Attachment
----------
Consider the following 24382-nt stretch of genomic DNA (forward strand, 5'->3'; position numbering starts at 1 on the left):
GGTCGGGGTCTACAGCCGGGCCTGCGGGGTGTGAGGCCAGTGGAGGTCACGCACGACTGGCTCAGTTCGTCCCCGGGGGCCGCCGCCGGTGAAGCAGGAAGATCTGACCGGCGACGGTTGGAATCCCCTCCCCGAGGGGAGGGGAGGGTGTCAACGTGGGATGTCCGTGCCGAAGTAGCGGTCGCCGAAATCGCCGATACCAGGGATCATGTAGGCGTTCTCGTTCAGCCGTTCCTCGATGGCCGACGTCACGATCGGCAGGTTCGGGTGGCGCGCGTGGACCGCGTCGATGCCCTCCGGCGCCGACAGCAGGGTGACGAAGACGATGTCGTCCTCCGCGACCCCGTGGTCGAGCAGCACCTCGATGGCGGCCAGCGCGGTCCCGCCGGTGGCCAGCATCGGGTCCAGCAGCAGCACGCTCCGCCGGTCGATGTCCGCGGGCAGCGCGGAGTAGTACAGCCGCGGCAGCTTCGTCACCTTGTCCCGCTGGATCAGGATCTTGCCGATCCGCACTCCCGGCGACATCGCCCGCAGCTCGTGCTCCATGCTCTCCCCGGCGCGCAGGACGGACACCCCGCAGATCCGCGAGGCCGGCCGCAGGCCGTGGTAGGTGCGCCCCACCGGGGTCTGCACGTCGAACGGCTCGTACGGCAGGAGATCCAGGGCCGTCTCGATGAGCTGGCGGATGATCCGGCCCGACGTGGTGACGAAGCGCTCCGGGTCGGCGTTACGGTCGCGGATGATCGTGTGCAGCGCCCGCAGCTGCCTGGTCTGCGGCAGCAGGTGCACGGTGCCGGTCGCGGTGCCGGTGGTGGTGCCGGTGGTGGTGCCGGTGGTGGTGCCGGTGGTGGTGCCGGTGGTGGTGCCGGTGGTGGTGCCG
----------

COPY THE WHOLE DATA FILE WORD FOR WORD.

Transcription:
Consider the following 24382-nt stretch of genomic DNA (forward strand, 5'->3'; position numbering starts at 1 on the left):
GGTCGGGGTCTACAGCCGGGCCTGCGGGGTGTGAGGCCAGTGGAGGTCACGCACGACTGGCTCAGTTCGTCCCCGGGGGCCGCCGCCGGTGAAGCAGGAAGATCTGACCGGCGACGGTTGGAATCCCCTCCCCGAGGGGAGGGGAGGGTGTCAACGTGGGATGTCCGTGCCGAAGTAGCGGTCGCCGAAATCGCCGATACCAGGGATCATGTAGGCGTTCTCGTTCAGCCGTTCCTCGATGGCCGACGTCACGATCGGCAGGTTCGGGTGGCGCGCGTGGACCGCGTCGATGCCCTCCGGCGCCGACAGCAGGGTGACGAAGACGATGTCGTCCTCCGCGACCCCGTGGTCGAGCAGCACCTCGATGGCGGCCAGCGCGGTCCCGCCGGTGGCCAGCATCGGGTCCAGCAGCAGCACGCTCCGCCGGTCGATGTCCGCGGGCAGCGCGGAGTAGTACAGCCGCGGCAGCTTCGTCACCTTGTCCCGCTGGATCAGGATCTTGCCGATCCGCACTCCCGGCGACATCGCCCGCAGCTCGTGCTCCATGCTCTCCCCGGCGCGCAGGACGGACACCCCGCAGATCCGCGAGGCCGGCCGCAGGCCGTGGTAGGTGCGCCCCACCGGGGTCTGCACGTCGAACGGCTCGTACGGCAGGAGATCCAGGGCCGTCTCGATGAGCTGGCGGATGATCCGGCCCGACGTGGTGACGAAGCGCTCCGGGTCGGCGTTACGGTCGCGGATGATCGTGTGCAGCGCCCGCAGCTGCCTGGTCTGCGGCAGCAGGTGCACGGTGCCGGTCGCGGTGCCGGTGGTGGTGCCGGTGGTGGTGCCGGTGGTGGTGCCGGTGGTGGTGCCGGTGGTGGTGCCGGTGGTGGTGCCG